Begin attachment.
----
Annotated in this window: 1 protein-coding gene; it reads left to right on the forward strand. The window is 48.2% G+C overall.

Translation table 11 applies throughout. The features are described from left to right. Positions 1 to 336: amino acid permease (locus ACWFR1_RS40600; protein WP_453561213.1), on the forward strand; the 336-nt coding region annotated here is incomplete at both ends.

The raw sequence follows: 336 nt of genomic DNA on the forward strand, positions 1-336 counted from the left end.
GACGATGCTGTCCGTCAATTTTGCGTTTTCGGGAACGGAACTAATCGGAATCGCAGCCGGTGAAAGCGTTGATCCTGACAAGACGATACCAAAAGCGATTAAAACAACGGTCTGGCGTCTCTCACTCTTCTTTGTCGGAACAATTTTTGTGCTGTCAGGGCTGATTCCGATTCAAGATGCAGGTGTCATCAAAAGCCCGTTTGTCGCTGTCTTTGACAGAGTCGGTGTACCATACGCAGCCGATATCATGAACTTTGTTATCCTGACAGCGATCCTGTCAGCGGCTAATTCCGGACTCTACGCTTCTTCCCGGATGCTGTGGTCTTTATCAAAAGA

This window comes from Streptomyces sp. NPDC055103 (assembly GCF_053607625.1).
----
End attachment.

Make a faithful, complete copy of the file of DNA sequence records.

Annotated in this window: 1 protein-coding gene; it reads left to right on the forward strand. The window is 48.2% G+C overall.

Translation table 11 applies throughout. The features are described from left to right. Positions 1 to 336: amino acid permease (locus ACWFR1_RS40600; protein WP_453561213.1), on the forward strand; the 336-nt coding region annotated here is incomplete at both ends.

The raw sequence follows: 336 nt of genomic DNA on the forward strand, positions 1-336 counted from the left end.
GACGATGCTGTCCGTCAATTTTGCGTTTTCGGGAACGGAACTAATCGGAATCGCAGCCGGTGAAAGCGTTGATCCTGACAAGACGATACCAAAAGCGATTAAAACAACGGTCTGGCGTCTCTCACTCTTCTTTGTCGGAACAATTTTTGTGCTGTCAGGGCTGATTCCGATTCAAGATGCAGGTGTCATCAAAAGCCCGTTTGTCGCTGTCTTTGACAGAGTCGGTGTACCATACGCAGCCGATATCATGAACTTTGTTATCCTGACAGCGATCCTGTCAGCGGCTAATTCCGGACTCTACGCTTCTTCCCGGATGCTGTGGTCTTTATCAAAAGA

This window comes from Streptomyces sp. NPDC055103 (assembly GCF_053607625.1).